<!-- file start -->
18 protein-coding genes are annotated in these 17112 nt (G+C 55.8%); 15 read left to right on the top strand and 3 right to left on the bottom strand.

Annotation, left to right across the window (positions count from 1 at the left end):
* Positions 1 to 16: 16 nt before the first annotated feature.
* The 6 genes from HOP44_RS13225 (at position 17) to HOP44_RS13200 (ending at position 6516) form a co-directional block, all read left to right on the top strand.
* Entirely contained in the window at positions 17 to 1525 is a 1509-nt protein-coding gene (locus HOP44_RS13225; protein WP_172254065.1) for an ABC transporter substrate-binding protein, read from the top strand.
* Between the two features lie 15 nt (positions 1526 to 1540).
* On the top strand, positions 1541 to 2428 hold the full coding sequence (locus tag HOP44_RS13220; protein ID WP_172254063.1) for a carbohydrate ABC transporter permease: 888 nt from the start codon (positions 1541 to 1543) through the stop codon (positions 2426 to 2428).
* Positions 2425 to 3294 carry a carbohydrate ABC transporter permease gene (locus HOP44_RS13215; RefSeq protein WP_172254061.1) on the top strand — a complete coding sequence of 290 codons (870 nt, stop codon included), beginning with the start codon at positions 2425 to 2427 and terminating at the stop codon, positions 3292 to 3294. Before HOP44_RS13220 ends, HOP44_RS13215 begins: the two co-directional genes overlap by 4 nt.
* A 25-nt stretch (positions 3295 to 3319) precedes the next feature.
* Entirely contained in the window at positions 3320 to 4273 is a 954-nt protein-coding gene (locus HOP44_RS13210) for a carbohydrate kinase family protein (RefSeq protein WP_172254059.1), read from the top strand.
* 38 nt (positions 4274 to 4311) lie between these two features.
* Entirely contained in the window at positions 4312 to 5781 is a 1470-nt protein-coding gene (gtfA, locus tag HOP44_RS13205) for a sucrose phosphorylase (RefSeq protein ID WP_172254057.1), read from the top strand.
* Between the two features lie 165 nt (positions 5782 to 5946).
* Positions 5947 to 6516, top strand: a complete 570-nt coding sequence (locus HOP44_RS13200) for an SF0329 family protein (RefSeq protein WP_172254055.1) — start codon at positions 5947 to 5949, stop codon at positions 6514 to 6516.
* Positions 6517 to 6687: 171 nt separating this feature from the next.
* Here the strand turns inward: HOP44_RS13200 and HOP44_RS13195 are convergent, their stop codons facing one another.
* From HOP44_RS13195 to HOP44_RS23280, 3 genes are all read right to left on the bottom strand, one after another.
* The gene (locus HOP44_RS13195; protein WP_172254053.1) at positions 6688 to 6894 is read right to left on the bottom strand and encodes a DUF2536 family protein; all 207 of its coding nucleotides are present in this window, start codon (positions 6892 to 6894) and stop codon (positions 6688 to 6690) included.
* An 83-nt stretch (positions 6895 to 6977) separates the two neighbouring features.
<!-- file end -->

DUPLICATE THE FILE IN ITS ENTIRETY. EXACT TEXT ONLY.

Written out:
18 protein-coding genes are annotated in these 17112 nt (G+C 55.8%); 15 read left to right on the top strand and 3 right to left on the bottom strand.

Annotation, left to right across the window (positions count from 1 at the left end):
* Positions 1 to 16: 16 nt before the first annotated feature.
* The 6 genes from HOP44_RS13225 (at position 17) to HOP44_RS13200 (ending at position 6516) form a co-directional block, all read left to right on the top strand.
* Entirely contained in the window at positions 17 to 1525 is a 1509-nt protein-coding gene (locus HOP44_RS13225; protein WP_172254065.1) for an ABC transporter substrate-binding protein, read from the top strand.
* Between the two features lie 15 nt (positions 1526 to 1540).
* On the top strand, positions 1541 to 2428 hold the full coding sequence (locus tag HOP44_RS13220; protein ID WP_172254063.1) for a carbohydrate ABC transporter permease: 888 nt from the start codon (positions 1541 to 1543) through the stop codon (positions 2426 to 2428).
* Positions 2425 to 3294 carry a carbohydrate ABC transporter permease gene (locus HOP44_RS13215; RefSeq protein WP_172254061.1) on the top strand — a complete coding sequence of 290 codons (870 nt, stop codon included), beginning with the start codon at positions 2425 to 2427 and terminating at the stop codon, positions 3292 to 3294. Before HOP44_RS13220 ends, HOP44_RS13215 begins: the two co-directional genes overlap by 4 nt.
* A 25-nt stretch (positions 3295 to 3319) precedes the next feature.
* Entirely contained in the window at positions 3320 to 4273 is a 954-nt protein-coding gene (locus HOP44_RS13210) for a carbohydrate kinase family protein (RefSeq protein WP_172254059.1), read from the top strand.
* 38 nt (positions 4274 to 4311) lie between these two features.
* Entirely contained in the window at positions 4312 to 5781 is a 1470-nt protein-coding gene (gtfA, locus tag HOP44_RS13205) for a sucrose phosphorylase (RefSeq protein ID WP_172254057.1), read from the top strand.
* Between the two features lie 165 nt (positions 5782 to 5946).
* Positions 5947 to 6516, top strand: a complete 570-nt coding sequence (locus HOP44_RS13200) for an SF0329 family protein (RefSeq protein WP_172254055.1) — start codon at positions 5947 to 5949, stop codon at positions 6514 to 6516.
* Positions 6517 to 6687: 171 nt separating this feature from the next.
* Here the strand turns inward: HOP44_RS13200 and HOP44_RS13195 are convergent, their stop codons facing one another.
* From HOP44_RS13195 to HOP44_RS23280, 3 genes are all read right to left on the bottom strand, one after another.
* The gene (locus HOP44_RS13195; protein WP_172254053.1) at positions 6688 to 6894 is read right to left on the bottom strand and encodes a DUF2536 family protein; all 207 of its coding nucleotides are present in this window, start codon (positions 6892 to 6894) and stop codon (positions 6688 to 6690) included.
* An 83-nt stretch (positions 6895 to 6977) separates the two neighbouring features.